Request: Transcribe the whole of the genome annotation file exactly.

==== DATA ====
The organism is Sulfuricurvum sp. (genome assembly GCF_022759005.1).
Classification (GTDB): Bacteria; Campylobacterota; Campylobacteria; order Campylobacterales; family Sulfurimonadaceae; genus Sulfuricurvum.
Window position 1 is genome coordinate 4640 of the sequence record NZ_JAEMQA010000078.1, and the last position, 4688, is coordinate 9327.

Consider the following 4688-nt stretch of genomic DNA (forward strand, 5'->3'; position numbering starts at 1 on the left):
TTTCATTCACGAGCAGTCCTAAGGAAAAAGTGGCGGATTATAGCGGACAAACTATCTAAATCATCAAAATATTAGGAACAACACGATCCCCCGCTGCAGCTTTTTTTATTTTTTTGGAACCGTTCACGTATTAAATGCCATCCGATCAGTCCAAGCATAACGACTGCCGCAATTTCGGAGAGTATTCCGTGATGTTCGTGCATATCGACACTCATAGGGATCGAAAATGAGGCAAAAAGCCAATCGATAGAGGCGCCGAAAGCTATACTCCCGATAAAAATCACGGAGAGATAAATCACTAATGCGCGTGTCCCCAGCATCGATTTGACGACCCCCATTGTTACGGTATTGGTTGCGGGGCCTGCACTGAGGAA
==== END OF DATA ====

The organism is Sulfuricurvum sp. (genome assembly GCF_022759005.1).
Classification (GTDB): Bacteria; Campylobacterota; Campylobacteria; order Campylobacterales; family Sulfurimonadaceae; genus Sulfuricurvum.
Window position 1 is genome coordinate 4640 of the sequence record NZ_JAEMQA010000078.1, and the last position, 4688, is coordinate 9327.

Consider the following 4688-nt stretch of genomic DNA (forward strand, 5'->3'; position numbering starts at 1 on the left):
TTTCATTCACGAGCAGTCCTAAGGAAAAAGTGGCGGATTATAGCGGACAAACTATCTAAATCATCAAAATATTAGGAACAACACGATCCCCCGCTGCAGCTTTTTTTATTTTTTTGGAACCGTTCACGTATTAAATGCCATCCGATCAGTCCAAGCATAACGACTGCCGCAATTTCGGAGAGTATTCCGTGATGTTCGTGCATATCGACACTCATAGGGATCGAAAATGAGGCAAAAAGCCAATCGATAGAGGCGCCGAAAGCTATACTCCCGATAAAAATCACGGAGAGATAAATCACTAATGCGCGTGTCCCCAGCATCGATTTGACGACCCCCATTGTTACGGTATTGGTTGCGGGGCCTGCACTGAGGAA